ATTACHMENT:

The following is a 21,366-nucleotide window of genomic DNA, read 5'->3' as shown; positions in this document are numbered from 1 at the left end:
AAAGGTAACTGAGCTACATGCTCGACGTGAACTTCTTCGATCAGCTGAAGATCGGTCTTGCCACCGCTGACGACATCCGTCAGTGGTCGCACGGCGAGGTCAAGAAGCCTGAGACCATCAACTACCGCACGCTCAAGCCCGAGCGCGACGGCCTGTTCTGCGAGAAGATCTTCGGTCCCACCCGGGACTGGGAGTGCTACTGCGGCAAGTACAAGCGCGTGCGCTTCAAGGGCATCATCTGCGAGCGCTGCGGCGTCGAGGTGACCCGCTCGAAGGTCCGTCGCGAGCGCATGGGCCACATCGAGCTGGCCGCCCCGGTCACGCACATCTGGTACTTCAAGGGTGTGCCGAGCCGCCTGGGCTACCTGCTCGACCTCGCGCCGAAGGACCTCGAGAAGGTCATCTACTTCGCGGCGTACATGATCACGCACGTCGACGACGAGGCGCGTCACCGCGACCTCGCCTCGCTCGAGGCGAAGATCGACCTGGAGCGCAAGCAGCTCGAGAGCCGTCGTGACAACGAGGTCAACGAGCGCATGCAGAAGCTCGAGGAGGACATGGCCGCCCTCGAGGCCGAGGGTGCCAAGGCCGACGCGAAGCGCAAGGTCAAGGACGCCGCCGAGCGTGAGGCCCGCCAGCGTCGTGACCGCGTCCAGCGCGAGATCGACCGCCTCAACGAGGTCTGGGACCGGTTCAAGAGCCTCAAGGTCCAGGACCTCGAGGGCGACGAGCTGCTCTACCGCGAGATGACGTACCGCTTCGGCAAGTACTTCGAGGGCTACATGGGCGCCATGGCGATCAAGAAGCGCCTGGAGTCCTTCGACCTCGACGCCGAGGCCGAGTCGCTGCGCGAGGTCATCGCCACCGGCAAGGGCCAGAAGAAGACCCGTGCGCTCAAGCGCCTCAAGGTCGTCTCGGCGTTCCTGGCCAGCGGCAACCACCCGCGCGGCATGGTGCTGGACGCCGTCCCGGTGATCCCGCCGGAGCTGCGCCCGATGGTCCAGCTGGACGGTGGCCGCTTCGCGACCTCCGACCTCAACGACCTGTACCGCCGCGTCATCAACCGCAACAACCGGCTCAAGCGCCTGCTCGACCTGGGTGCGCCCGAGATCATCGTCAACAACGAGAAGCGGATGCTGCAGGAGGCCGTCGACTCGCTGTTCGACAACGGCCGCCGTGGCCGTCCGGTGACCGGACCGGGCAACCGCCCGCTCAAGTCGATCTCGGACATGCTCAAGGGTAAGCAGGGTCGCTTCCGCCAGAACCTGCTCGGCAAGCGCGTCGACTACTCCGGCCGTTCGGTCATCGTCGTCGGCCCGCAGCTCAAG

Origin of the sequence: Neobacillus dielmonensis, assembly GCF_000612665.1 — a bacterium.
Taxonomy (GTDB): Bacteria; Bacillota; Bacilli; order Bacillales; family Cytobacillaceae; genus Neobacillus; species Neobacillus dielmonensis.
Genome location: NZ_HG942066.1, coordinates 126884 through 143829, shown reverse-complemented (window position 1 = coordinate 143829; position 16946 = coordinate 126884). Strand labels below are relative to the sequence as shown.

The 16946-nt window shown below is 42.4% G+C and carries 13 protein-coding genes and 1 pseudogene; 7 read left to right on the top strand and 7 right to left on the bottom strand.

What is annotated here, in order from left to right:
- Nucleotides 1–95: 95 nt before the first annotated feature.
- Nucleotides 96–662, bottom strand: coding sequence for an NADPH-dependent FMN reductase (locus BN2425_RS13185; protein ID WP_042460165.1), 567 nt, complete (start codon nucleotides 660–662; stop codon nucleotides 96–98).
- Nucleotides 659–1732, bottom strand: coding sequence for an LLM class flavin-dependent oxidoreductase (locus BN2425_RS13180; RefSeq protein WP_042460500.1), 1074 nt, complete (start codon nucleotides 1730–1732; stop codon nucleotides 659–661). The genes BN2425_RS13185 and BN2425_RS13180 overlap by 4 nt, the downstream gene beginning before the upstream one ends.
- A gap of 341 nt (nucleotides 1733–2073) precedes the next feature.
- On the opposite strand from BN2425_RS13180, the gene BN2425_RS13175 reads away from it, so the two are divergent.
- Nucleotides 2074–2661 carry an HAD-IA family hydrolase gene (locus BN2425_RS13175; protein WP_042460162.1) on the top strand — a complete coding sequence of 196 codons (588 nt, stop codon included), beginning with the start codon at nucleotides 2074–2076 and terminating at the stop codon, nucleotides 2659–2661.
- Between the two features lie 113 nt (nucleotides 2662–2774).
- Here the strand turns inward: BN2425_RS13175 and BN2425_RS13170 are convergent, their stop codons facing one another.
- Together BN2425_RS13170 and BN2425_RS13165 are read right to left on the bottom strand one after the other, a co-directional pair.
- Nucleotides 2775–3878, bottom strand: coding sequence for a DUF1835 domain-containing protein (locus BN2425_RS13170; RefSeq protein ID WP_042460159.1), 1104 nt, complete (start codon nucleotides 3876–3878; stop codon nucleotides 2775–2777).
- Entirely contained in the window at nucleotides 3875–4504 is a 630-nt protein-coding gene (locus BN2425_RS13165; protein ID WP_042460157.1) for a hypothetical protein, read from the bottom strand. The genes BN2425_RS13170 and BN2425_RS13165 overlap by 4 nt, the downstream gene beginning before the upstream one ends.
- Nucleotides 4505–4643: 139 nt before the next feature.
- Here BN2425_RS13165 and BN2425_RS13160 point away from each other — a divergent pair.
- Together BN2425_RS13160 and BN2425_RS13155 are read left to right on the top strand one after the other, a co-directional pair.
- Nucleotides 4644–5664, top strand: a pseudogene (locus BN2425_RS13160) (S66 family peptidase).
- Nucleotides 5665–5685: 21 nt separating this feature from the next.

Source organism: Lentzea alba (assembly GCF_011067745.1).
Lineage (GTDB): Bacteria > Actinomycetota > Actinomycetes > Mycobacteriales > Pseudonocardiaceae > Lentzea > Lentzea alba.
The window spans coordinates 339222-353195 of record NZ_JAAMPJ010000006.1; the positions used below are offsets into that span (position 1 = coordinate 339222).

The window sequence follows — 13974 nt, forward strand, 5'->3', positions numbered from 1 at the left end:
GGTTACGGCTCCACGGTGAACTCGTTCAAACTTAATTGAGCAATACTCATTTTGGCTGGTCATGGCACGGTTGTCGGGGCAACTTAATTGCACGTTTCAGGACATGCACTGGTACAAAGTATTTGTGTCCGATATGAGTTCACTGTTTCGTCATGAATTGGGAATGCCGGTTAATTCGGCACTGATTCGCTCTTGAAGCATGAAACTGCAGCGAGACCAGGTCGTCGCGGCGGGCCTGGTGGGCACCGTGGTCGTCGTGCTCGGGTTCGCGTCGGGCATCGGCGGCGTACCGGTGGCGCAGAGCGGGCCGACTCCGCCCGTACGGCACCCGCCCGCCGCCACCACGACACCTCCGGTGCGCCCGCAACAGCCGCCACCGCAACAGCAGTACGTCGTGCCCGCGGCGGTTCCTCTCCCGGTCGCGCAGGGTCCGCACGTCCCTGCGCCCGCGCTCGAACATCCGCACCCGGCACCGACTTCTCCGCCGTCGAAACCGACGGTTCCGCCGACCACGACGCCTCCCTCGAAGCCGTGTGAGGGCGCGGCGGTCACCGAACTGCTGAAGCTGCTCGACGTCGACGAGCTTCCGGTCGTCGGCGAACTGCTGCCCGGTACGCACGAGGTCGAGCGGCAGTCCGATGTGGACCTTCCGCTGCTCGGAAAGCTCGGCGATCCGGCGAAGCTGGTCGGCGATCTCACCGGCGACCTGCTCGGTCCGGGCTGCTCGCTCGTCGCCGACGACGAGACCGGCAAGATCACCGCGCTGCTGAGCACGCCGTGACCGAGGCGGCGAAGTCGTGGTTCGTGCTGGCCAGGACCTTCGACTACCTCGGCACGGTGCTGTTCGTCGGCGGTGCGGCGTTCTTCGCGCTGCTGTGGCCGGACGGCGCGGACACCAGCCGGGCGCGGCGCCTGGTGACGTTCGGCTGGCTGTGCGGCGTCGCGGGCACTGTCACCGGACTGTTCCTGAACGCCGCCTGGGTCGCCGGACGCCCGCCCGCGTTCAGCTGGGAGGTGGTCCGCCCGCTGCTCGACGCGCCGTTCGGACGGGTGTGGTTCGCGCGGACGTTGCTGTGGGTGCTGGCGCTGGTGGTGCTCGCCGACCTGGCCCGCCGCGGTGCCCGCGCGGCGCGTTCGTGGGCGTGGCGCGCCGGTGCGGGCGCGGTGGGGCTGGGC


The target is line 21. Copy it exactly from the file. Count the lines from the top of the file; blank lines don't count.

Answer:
- Together BN2425_RS13160 and BN2425_RS13155 are read left to right on the top strand one after the other, a co-directional pair.